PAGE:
Friday, January 8, 2016

President Barack Obama's Sabotage of American Homeland Security - NO COYOTE NEEDED - But Will These Illegals Vote Democrat?

Panel Discussion: No Coyote Needed
Security requires better visa and immigration screening

WASHINGTON, DC (January 8, 2016) — Those who seek to harm Americans don't need to hire smugglers to infiltrate the border when the legal means of entry are so vulnerable. The Center for Immigration Studies will host a panel discussion on Tuesday, January 12, focusing on those vulnerabilities and how to address them. Among the nationally recognized experts speaking will be the architect and former Chief of the USCIS Fraud Detection and National Security Directorate (FDNS).

Immigration has become a central issue in the presidential campaign and this panel will examine a critical part of that debate: how to ensure that those seeking immigration benefits – whether visitor visas, asylum, refugee resettlement, green cards, or citizenship – do not pose a threat to national security or public safety.

WHAT: Panel discussion on how to fix refugee, immigration, and visa screening.
WHEN: Tuesday, January 12, 2016, at 9:30 a.m.
WHERE: National Press Club, Zenger Room, 529 14th St, NW, 13th Floor, Washington, D.C.

Former Chief of the USCIS Fraud Detection and National Security Directorate
Crocetti's career of administering and enforcing immigration laws has spanned more than 36 years. He served as the Interim Director of USCIS' Eastern Region, Director of USCIS (and legacy INS) Baltimore District Office, and Associate Commissioner of INS Examinations. He founded the Immigration Integrity Group, where he continues to advocate enhancing the integrity of this country's legal immigration system.

Fellow, Center for Immigration Studies
An internationally recognized authority on immigration policy, North has been studying the issue for nearly half a century for a variety of governmental and non-governmental agencies. He has testified frequently before Congress as well as before every federal immigration policy commission since the 1970s.

Director of Policy Studies, Center for Immigration Studies
A former consular officer with the State Department, Vaughan's areas of expertise include the visa process, immigration benefits, and law enforcement. She has testified before Congress on many immigration topics, including the visa waiver program, visa security, and entry-exit controls.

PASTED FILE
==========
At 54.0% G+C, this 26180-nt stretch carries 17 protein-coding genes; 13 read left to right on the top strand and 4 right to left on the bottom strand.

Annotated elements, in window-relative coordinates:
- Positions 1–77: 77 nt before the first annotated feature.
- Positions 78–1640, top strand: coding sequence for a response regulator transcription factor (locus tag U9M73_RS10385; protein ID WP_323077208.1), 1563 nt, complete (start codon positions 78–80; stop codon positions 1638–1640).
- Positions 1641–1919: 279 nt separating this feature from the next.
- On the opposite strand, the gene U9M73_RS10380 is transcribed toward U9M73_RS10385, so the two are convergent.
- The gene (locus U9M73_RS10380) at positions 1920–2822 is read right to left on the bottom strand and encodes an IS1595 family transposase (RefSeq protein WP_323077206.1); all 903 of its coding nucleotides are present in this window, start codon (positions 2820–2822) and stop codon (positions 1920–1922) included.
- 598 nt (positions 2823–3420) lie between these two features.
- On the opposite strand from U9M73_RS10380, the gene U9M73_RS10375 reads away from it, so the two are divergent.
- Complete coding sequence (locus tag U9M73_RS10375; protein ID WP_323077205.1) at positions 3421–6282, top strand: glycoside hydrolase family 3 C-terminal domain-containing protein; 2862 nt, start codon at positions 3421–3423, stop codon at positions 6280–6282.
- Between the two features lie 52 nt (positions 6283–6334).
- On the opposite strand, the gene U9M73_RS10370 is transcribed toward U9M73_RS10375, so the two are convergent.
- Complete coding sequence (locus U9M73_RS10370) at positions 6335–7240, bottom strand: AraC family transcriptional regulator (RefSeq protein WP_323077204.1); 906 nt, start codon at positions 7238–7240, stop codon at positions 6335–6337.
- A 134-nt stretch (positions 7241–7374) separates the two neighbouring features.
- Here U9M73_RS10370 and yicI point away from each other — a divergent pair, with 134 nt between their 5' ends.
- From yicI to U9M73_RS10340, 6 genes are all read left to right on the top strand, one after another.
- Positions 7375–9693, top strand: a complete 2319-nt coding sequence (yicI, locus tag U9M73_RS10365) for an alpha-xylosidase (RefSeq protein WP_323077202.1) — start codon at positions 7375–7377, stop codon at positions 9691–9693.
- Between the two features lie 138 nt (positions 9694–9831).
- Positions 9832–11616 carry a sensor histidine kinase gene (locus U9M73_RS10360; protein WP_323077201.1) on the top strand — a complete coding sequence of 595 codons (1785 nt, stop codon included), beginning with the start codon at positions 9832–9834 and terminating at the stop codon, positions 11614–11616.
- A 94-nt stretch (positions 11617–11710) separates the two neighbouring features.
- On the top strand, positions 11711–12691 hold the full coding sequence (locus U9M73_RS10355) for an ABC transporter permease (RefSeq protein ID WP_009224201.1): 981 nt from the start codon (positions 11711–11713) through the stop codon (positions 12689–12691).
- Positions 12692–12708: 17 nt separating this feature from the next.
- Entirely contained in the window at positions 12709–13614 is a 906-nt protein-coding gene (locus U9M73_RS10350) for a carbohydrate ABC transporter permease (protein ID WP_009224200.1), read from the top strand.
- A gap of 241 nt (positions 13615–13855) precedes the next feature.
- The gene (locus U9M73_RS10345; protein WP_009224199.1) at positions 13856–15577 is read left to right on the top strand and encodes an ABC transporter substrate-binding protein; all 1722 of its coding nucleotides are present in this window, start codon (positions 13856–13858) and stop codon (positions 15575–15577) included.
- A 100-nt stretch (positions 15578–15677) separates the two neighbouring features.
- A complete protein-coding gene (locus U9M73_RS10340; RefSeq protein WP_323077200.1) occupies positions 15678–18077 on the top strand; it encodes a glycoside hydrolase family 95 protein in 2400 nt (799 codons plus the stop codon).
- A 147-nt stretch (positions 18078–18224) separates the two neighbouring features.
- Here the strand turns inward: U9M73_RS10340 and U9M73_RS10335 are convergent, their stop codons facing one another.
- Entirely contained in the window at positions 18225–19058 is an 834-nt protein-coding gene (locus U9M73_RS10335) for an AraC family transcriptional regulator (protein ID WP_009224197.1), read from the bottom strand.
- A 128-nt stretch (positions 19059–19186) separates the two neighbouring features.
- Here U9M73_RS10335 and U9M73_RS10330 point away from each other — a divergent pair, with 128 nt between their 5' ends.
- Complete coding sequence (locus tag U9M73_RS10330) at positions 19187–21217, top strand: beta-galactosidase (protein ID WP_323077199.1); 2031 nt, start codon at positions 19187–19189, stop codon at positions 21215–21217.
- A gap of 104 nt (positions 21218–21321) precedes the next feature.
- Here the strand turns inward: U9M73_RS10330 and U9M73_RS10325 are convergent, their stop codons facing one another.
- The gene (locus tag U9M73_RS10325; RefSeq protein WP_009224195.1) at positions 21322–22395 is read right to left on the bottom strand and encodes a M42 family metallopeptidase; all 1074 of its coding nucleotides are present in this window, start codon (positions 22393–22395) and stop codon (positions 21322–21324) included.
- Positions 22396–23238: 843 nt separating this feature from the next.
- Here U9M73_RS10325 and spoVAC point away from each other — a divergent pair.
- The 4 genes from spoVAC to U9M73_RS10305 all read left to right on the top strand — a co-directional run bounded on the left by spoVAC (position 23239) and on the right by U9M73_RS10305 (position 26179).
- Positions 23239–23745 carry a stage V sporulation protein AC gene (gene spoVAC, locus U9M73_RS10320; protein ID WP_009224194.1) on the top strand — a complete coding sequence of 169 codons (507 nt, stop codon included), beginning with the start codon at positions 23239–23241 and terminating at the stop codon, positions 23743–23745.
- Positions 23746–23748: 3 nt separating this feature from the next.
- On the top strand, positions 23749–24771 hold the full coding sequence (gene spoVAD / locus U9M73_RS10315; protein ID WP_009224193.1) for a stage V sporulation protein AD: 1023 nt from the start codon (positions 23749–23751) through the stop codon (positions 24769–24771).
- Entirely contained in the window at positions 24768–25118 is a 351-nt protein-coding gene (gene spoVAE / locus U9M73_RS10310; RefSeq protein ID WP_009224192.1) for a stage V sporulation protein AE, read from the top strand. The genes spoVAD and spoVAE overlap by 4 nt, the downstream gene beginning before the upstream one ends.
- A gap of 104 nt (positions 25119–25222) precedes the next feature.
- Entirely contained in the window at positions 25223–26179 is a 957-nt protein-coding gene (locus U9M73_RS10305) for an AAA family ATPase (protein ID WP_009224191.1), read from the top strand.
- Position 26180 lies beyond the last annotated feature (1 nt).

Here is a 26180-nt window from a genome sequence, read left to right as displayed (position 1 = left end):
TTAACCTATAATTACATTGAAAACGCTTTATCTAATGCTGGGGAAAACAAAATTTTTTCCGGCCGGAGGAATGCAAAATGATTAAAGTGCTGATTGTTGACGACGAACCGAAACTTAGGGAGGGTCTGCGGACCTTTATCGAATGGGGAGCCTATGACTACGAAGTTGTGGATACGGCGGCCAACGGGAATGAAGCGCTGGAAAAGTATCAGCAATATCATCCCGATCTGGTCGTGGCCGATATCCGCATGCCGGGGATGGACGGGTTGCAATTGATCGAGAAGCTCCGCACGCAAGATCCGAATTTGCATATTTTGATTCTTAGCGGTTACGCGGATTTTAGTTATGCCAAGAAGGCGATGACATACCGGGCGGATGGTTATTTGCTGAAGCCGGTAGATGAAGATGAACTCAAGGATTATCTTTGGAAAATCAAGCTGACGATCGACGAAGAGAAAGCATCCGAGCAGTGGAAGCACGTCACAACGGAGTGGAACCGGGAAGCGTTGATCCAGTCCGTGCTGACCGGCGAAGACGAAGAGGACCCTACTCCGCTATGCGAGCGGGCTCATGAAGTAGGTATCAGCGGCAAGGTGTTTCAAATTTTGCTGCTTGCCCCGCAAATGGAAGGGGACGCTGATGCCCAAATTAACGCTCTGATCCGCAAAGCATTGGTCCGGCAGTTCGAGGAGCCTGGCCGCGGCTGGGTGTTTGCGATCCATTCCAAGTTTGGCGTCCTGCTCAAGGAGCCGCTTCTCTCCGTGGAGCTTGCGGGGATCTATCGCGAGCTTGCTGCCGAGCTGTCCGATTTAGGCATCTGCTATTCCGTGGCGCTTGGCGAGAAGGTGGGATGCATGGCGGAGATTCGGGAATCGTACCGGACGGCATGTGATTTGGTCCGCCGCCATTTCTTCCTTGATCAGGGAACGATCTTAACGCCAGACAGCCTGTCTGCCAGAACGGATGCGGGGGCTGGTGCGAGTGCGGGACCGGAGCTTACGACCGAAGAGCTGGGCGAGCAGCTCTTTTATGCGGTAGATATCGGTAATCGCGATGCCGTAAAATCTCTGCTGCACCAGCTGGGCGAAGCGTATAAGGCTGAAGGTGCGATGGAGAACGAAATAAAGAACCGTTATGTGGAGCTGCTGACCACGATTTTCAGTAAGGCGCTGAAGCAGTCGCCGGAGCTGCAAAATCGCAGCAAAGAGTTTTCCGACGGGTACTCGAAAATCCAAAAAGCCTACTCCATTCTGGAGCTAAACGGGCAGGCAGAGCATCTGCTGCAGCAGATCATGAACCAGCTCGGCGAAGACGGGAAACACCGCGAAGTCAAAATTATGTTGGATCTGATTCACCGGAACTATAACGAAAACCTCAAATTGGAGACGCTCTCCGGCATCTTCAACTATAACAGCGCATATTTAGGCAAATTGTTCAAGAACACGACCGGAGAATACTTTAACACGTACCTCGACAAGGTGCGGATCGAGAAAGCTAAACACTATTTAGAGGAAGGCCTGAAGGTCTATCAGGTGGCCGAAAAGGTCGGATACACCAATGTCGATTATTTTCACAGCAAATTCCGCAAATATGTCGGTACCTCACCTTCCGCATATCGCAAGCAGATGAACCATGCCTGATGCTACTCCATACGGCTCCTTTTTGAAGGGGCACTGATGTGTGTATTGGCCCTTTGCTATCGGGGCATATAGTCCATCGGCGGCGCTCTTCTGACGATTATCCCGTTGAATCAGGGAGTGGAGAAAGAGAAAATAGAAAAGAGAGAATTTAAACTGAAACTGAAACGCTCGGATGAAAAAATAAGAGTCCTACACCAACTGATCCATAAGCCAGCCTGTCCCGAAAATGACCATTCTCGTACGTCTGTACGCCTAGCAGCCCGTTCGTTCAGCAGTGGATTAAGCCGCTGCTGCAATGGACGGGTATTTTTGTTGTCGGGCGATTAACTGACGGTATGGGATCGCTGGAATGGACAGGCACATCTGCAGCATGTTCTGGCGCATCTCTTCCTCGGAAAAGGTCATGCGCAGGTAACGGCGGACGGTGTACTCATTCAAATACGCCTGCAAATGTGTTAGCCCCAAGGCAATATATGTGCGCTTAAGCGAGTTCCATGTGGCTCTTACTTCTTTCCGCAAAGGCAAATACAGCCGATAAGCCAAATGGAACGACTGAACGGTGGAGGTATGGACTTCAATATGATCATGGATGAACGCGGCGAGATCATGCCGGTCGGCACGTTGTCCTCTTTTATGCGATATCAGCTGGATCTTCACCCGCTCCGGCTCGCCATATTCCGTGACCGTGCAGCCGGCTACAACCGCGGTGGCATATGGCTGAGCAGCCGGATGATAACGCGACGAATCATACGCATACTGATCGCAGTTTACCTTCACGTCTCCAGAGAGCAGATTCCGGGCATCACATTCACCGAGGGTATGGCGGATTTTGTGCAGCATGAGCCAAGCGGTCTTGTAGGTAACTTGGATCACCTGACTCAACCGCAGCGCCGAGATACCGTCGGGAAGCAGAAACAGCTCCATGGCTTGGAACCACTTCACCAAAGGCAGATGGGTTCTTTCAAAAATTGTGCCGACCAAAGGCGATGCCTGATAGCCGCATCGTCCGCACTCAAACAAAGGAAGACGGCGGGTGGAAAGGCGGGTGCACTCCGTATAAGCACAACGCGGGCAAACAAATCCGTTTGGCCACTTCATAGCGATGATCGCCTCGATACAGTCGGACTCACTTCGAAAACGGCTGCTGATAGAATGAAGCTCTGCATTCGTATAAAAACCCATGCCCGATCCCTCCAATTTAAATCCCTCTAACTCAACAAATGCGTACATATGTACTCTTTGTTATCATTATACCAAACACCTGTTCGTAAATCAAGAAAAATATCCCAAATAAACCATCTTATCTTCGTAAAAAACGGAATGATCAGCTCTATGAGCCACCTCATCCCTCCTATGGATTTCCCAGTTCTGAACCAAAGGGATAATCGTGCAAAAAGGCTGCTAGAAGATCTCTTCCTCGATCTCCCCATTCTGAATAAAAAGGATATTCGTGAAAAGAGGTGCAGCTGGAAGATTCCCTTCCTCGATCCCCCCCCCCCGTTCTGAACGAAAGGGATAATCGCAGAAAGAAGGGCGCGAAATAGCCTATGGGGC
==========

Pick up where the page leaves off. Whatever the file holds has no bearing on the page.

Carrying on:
Executive Director, Center for Immigration Studies

Contact: Marguerite Telford

Placating Americans with Fake Immigration Law EnforcementHow our leaders create fantasy 'solutions' for our immigration-related vulnerabilities.

 By Michael Cutler

Therefore the Visa Waiver Program should have been terminated after the terror attacks of 9/11 yet it has continually been expanded.

It is clear that the overarching goal of a succession of administrations and many members of Congress, irrespective of political party affiliation, is to keep our borders open and take no meaningful action to stop that flow of aliens into the United States.
. . .
The obvious question is why the Visa Waiver Program is considered so sacrosanct that even though it defies the advice and findings of the 9/11 Commission no one has the moral fortitude to call for simply terminating this dangerous program.

The answer can be found in the incestuous relationship between the Chamber of Commerce and its subsidiary, the Corporation for Travel Promotion, now doing business as Brand USA.

The Chamber of Commerce has arguably been the strongest supporter of the Visa Waiver Program, which currently enables aliens from 38 countries to enter the United States without first obtaining a visa.

The U.S. State Department provides a thorough explanation of the Visa Waiver Program on its website.

Incredibly, the official State Department website also provides a link, “Discover America,” on that website which relates to the website of The Corporation for Travel Promotion, which is affiliated with the travel industries that are a part of the “Discover America Partnership.
much more here:

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